Rsif scholars recognized for their research contribution to a sustainable future

During global talks on climate change mitigation and adaptation at the recently concluded COP28 in Dubai, Rsif scholars Christelle Arielle Mbouteu Megaptche and Rehema Mrutu were recognized for their research contribution to a sustainable future. Christelle (28 years) is a Cameroonian national pursuing a PhD in renewable energy at the Department of Physics, University of Nairobi (UoN), Kenya with research placement to the Korea Institute of Energy Research in Korea and Rehema (33 years) is a Tanzanian national pursuing a PhD in Natural Resource Management and Climate Change at the Centre of Dryland Agriculture at Bayero University Kano, Nigeria with research placement at Worcester Polytechnic Institute in USA. Rehema was selected as a winning candidate at the Climate, Food and Farming Global Research Alliance Development (CLIFF-GRADS) award at the COP28 in Dubai.  CLIFF-GRADS is a joint initiative of the Mitigate+: Research for Low Emissions Food Systems of the CGIAR and the Global Research Alliance on Agricultural Greenhouse Gases (GRA).

Rehema is developing a CRISPR engineered strain to cut down methane emissions in cows and improve meat and milk production.  The award aims to advance one of her research objectives on developing cheap and efficient means to divert the key substrate “hydrogen” in methane production to acetic acid, which is a by-product that can be used by the cow to improve meat and milk production. Rehema believes these data are urgently needed for researchers to decide on which microorganisms in the rumen needs manipulation to both develop long term methane mitigations measures and ensure food security. The CLIFF-GRADS award comes with a grant of USD 14,000 for a 4-6 months research stay at The University of Connecticut, Department of Molecular and Cell Biology in USA.

Christelle on the other hand received a Best Paper Award for outstanding contribution to the 12th Asia-Pacific Forum on Renewable Energy (AFORE), held in Jeju, South Korea from 7-11 November 2023 with Theme: Pathways to Carbon Neutrality 2050. Her presentation was on Techno-Economic Comparative Analysis of Photovoltaic Panel/Wind Turbine/ Hydrogen Storage, Photovoltaic Panel/Wind Turbine/Battery Systems for Powering a Simulated House including Hydrogen Vehicle Load at Jeju Island (published in MDPI’s Energies journal here). Christelle is financed by the Government of Korea through a PASET-Rsif scholarship, and her research placement is at the Korea Institute of Energy Research (KIER) in South Korea.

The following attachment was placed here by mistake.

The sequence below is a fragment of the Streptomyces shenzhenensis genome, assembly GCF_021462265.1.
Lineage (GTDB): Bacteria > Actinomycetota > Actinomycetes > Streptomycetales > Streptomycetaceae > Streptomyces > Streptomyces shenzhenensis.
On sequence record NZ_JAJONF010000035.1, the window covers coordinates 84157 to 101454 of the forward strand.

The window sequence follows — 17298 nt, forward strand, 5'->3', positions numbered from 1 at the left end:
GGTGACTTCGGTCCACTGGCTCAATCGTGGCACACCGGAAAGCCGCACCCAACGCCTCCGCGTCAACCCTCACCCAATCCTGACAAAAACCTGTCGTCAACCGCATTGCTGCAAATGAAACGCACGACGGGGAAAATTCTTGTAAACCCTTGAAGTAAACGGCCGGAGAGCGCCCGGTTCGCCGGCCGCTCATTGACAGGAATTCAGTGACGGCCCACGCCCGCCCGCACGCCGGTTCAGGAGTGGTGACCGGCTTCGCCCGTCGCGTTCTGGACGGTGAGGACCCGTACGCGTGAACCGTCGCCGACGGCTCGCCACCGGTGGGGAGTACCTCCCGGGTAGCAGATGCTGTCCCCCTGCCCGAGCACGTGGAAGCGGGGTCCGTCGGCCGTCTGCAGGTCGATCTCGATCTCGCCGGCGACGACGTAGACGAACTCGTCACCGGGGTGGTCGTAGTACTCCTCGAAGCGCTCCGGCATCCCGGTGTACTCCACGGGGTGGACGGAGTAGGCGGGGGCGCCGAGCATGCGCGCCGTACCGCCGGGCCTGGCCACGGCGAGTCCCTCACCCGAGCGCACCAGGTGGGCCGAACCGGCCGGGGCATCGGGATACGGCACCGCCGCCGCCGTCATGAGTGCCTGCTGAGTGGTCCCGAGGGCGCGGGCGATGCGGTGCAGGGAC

Christelle’s PhD research work has also been published in the Journal Energy Conversion and Management (Impact factor of 10:4) here. One of the causes of frequent power outages in developing countries is the global mismatch between supply and demand, which can have devastating effects. The study highlights the techno-economic and environmental significance of using a supercapacitor (SC) as a backup in contrast to a diesel generator (DG), as well as the validation of its compatibility with storage batteries because of the provision of a robust energy management approach.

Christelle hopes that her research will provide insights into reducing frequent load shedding in Cameroon, which often leads to power surges that destroy equipment, cause fires, disrupt education services and the proper functioning of health care services.

“In Africa, our journey towards clean energy is not just a possibility; it’s an imperative. Our rich natural resources are the key to sustainable, accessible energy for all, shaping a greener, brighter future. I believe we can do it. Christelle Arielle Mbouteu Megaptche, Rsif scholar in Energy including renewables.

Christelle’s PhD supervisory team includes Prof. Bernard Aduda (UoN), Dr. Hanki Kim (KIER), Prof. Sebastian Waita (UoN) and Dr. Peter Moses Musau (South Eastern Kenya University).

Korea contributes to the Regional Scholarship and Innovation Fund (Rsif) of the Partnership for skills in Applied Sciences, Engineering and Technology (PASET), since 2018. Its contribution of USD 9 million is to train Sub-Saharan African PhD students and to provide grants for research and innovation projects in strategic high potential sectors. Through PASET-Rsif Korea builds strong institutions and future science leaders to drive a science and technology-led growth and development to the mutual benefit of Africa, Korea and the world. The strong partnership between the Government of Korea, universities and PASET-Rsif contributes to boost exchange between African and Korean universities, researchers and faculties in the science and technology area.

Rsif combines intra-Africa academic exchange and international partnerships for world-class doctoral training. Research placement at an advanced institution gives exposure to cutting-edge technologies and nurtures connections with global research networks.  Moreover, Rsif promotes Africa regional integration, strengthening centers of excellence and innovation ecosystems. The design of Rsif as a Pan-African partnership and a jointly pooled science fund gives better economies of scale and is professionally managed by the Rsif Regional Coordination Unit at the International Centre of Insect Physiology and Ecology (icipe).

Best paper award ceremony

Photos: (1) Rsif scholar Christelle Arielle Mbouteu Megaptche (on the right) received a Best Paper Award at the 12th Asia-Pacific Forum on Renewable Energy (AFORE) in Jeju, South Korea; (2) Rsif scholar Rehema Mrutu (in the lab) received a CLIFF-GRADS award during COP28 in Dubai. PhD student in the lab